Very loud silence after the Gujarat revelations. Surprise, surprise, looks like nothing is going to happen.
I have been reading various random blogs on the Tehelka expose and its aftermath and the vehemence and ugliness of the comments posted, the virulent support for Modi (especially from Gujarati readers), the very disturbing anti-Islam tone of a lot of comments left me not a little perturbed. Because unfortunately, this is what a lot of young Indians are thinking. That Islam is a religion of hate and terror and that Muslims deserve anything that hits back at them.
Apart from a few comforting voices that actually expressed regret over the gross subversion of law, the loss of lives and the select targetting of Muslims during the riots, an overwhelming majority of comments I came across put forward the viewpoint that Modi is a hero, that what happened in 2002 is actually what the people wanted, that the Tehelka sting instead of knocking Modi out of the elections might just bring the BJP back into power, that if Muslims don't like it they can lump it, and the ever famous proclamation: 'they' [Muslims] can go (back) to Pakistan.
One gets a very negative feel from assessing recent blog commentaries and this casts quite a gloomy pall over India's Gen Now and Next and its thinking. I was really hoping that this lot here on would have somehow gotten over the 'Hate Pakistan' (why, no one knows, just go for it), the "Muslims, get outta here" (yes, even now) attitude, which was pretty pervasive throughout India's post-Independence era and continued alongside the various border skirmishes with Pakistan. Instead of these 2 views subsiding, there is now the additional widespread nonsense post-9/11 opinion that Islam sucks, all Muslims are out to kill everyone else, and that Osama is a great hero for Islam and Muslims world over [now, really. He's nice-looking and bloody intelligent maybe, but no single man has ever managed to tarnish the image of Islam like this dude and his guerrilla super-commando followers all over the world. Or at least to have his name associated/credited with this new easy-to-attack image of Islam. Whatever. Media games, political conspiracy, whole different blog required about this issue] .
In my own friend circle, all voices are the voice of reason. We have long, fruitless discussions about what has just transpired, we share the exact same feelings on the twisted use of religion by man and communal division by politicians for their own ends. We say silly and comforting things like "Oh, come on, obviously I don't judge all Hindus based on what happened in Gujarat" or "Oh, come on, obviously because a handful of people are killing mindlessly and saying they're doing it for Islam, doesn't mean they're right and we label Islam as a religion of terror." Yadda yadda yadda. Much as these coffee table outpourings and shaking of heads and meeting of minds is desirable, my fear is that religious tolerance and understanding is rapidly waning. And this is scary because young people today are probably the most aware and well-educated generation that India ever has seen.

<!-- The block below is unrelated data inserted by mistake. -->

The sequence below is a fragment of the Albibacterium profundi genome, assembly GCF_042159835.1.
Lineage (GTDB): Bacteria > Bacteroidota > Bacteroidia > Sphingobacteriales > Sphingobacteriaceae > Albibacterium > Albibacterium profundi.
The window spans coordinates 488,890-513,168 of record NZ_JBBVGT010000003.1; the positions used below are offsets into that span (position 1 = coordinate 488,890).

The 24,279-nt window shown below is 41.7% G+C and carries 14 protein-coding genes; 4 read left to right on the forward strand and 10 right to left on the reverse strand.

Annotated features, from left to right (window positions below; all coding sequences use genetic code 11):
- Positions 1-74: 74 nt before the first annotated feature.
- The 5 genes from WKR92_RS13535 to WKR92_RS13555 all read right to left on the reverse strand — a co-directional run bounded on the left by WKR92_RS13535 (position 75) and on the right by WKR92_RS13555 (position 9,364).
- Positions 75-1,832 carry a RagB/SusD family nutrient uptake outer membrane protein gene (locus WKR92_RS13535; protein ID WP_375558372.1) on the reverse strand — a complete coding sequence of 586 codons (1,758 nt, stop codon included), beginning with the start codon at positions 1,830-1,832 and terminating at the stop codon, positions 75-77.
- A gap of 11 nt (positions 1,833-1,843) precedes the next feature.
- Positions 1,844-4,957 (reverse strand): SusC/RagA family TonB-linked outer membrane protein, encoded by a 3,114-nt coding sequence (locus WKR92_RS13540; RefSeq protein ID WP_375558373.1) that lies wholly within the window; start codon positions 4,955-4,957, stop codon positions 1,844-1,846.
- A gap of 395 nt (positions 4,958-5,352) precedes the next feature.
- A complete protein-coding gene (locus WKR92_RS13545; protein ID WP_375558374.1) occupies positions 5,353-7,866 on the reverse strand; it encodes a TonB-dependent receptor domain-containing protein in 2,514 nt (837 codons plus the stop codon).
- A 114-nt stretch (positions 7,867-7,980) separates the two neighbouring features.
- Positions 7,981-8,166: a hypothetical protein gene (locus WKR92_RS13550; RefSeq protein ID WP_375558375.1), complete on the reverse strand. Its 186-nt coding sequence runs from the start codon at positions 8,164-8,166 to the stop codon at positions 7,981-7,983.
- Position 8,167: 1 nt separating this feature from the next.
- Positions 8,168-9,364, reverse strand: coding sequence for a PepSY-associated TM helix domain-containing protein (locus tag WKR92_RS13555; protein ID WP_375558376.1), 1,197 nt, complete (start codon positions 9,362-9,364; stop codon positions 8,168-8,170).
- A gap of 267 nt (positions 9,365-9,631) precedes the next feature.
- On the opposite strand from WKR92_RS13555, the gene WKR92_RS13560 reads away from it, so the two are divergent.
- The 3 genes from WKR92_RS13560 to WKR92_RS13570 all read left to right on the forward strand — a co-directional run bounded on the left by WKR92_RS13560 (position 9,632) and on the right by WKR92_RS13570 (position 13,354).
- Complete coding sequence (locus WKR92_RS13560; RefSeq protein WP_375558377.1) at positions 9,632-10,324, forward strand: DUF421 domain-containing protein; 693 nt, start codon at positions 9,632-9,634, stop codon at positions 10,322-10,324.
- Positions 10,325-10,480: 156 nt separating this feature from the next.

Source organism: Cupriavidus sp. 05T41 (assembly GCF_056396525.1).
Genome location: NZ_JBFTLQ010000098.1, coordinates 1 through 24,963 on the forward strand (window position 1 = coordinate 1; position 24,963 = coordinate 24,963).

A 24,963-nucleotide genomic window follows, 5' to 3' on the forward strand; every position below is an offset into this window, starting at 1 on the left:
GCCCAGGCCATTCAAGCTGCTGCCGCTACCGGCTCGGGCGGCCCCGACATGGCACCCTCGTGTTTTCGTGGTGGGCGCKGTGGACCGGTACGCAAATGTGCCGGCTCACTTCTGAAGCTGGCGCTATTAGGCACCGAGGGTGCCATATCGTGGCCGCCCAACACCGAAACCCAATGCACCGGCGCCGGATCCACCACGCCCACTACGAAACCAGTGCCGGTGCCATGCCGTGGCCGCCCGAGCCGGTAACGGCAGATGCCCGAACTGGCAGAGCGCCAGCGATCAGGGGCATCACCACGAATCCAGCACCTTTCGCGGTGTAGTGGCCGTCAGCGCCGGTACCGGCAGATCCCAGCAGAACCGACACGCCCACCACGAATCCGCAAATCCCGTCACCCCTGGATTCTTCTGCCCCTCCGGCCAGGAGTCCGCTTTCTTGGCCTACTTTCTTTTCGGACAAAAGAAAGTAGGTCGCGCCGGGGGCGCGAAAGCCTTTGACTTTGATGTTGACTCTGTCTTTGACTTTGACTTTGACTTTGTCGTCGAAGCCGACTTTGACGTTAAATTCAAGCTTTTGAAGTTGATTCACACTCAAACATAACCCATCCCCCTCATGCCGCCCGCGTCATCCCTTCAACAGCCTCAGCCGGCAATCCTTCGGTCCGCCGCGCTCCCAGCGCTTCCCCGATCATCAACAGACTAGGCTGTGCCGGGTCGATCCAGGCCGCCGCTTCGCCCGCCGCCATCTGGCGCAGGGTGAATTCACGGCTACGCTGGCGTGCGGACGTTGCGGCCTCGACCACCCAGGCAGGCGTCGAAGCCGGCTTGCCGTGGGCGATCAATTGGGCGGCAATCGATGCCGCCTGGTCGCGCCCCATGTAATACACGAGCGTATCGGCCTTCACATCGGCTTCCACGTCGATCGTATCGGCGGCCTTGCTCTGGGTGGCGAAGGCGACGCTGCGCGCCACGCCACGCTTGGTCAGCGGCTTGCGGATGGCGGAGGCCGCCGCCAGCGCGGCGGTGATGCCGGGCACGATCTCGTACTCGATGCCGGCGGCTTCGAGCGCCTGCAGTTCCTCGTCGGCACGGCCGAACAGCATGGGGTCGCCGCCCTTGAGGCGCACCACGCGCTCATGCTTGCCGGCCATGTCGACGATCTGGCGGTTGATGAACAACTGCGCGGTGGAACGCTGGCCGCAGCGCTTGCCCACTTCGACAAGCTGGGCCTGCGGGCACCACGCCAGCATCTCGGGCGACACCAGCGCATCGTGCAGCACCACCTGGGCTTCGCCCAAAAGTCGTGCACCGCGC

So, are the comments on blogs an accurate yardstick to judge contemporary opinion with? I hope not. That would be really depressing.
There is but one ray of hope. That more often than not, when a person disagrees with a blog or a writer's opinion, he/she is more likely to leave a comment, dissing the writer and/or the blog, leaving nasty remarks , getting personal, saying really offensive things related or unrelated to the topic of the blog. And a corollary to that, if a reader agrees with the content, he/she may nod and move on and not really leave a comment or add his/her two bits to the page. I know I do this, especially when I'm on random blogs. If the blogger is someone I know or have communicated with earlier, I'll probably leave a line or two. Or if the post really moves me. But more often than not, unless I disagree with the content and take offense to it, I just read and move on.
I hope this is why I see more unhealthy opinions than sane, level-headed, educated and articulate commentary.
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